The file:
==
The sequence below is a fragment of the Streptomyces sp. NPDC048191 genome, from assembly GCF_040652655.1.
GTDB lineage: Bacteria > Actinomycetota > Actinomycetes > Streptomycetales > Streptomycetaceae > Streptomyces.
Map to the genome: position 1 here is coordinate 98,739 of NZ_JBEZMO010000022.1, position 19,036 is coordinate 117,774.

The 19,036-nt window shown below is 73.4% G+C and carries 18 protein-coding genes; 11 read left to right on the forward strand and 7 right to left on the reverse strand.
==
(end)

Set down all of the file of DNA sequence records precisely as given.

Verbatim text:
The sequence below is a fragment of the Streptomyces sp. NPDC048191 genome, from assembly GCF_040652655.1.
GTDB lineage: Bacteria > Actinomycetota > Actinomycetes > Streptomycetales > Streptomycetaceae > Streptomyces.
Map to the genome: position 1 here is coordinate 98,739 of NZ_JBEZMO010000022.1, position 19,036 is coordinate 117,774.

The 19,036-nt window shown below is 73.4% G+C and carries 18 protein-coding genes; 11 read left to right on the forward strand and 7 right to left on the reverse strand.